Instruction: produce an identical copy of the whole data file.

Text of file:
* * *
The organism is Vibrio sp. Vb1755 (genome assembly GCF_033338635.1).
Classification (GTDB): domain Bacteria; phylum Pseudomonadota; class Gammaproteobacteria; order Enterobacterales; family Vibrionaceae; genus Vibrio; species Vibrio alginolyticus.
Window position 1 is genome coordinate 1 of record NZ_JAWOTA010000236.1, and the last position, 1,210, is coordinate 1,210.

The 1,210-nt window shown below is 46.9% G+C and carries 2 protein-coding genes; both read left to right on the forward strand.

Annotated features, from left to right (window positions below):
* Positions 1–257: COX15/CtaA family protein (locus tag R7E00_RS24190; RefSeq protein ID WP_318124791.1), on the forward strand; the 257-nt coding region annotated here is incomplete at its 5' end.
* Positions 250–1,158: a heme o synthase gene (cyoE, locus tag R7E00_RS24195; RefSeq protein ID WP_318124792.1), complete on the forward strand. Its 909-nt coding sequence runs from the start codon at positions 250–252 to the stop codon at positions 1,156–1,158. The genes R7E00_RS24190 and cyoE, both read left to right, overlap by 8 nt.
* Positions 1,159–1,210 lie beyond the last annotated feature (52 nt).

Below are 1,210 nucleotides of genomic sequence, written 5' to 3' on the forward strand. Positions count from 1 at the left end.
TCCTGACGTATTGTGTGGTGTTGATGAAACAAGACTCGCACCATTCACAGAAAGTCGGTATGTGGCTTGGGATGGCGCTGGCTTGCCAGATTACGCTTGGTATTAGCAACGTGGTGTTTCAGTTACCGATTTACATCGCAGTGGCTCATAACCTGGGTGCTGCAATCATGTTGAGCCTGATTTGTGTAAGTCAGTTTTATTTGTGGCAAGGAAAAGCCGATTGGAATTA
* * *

The organism is Vibrio sp. Vb1755 (genome assembly GCF_033338635.1).
Classification (GTDB): domain Bacteria; phylum Pseudomonadota; class Gammaproteobacteria; order Enterobacterales; family Vibrionaceae; genus Vibrio; species Vibrio alginolyticus.
Window position 1 is genome coordinate 1 of record NZ_JAWOTA010000236.1, and the last position, 1,210, is coordinate 1,210.

The 1,210-nt window shown below is 46.9% G+C and carries 2 protein-coding genes; both read left to right on the forward strand.

Annotated features, from left to right (window positions below):
* Positions 1–257: COX15/CtaA family protein (locus tag R7E00_RS24190; RefSeq protein ID WP_318124791.1), on the forward strand; the 257-nt coding region annotated here is incomplete at its 5' end.
* Positions 250–1,158: a heme o synthase gene (cyoE, locus tag R7E00_RS24195; RefSeq protein ID WP_318124792.1), complete on the forward strand. Its 909-nt coding sequence runs from the start codon at positions 250–252 to the stop codon at positions 1,156–1,158. The genes R7E00_RS24190 and cyoE, both read left to right, overlap by 8 nt.
* Positions 1,159–1,210 lie beyond the last annotated feature (52 nt).

Below are 1,210 nucleotides of genomic sequence, written 5' to 3' on the forward strand. Positions count from 1 at the left end.
TCCTGACGTATTGTGTGGTGTTGATGAAACAAGACTCGCACCATTCACAGAAAGTCGGTATGTGGCTTGGGATGGCGCTGGCTTGCCAGATTACGCTTGGTATTAGCAACGTGGTGTTTCAGTTACCGATTTACATCGCAGTGGCTCATAACCTGGGTGCTGCAATCATGTTGAGCCTGATTTGTGTAAGTCAGTTTTATTTGTGGCAAGGAAAAGCCGATTGGAATTA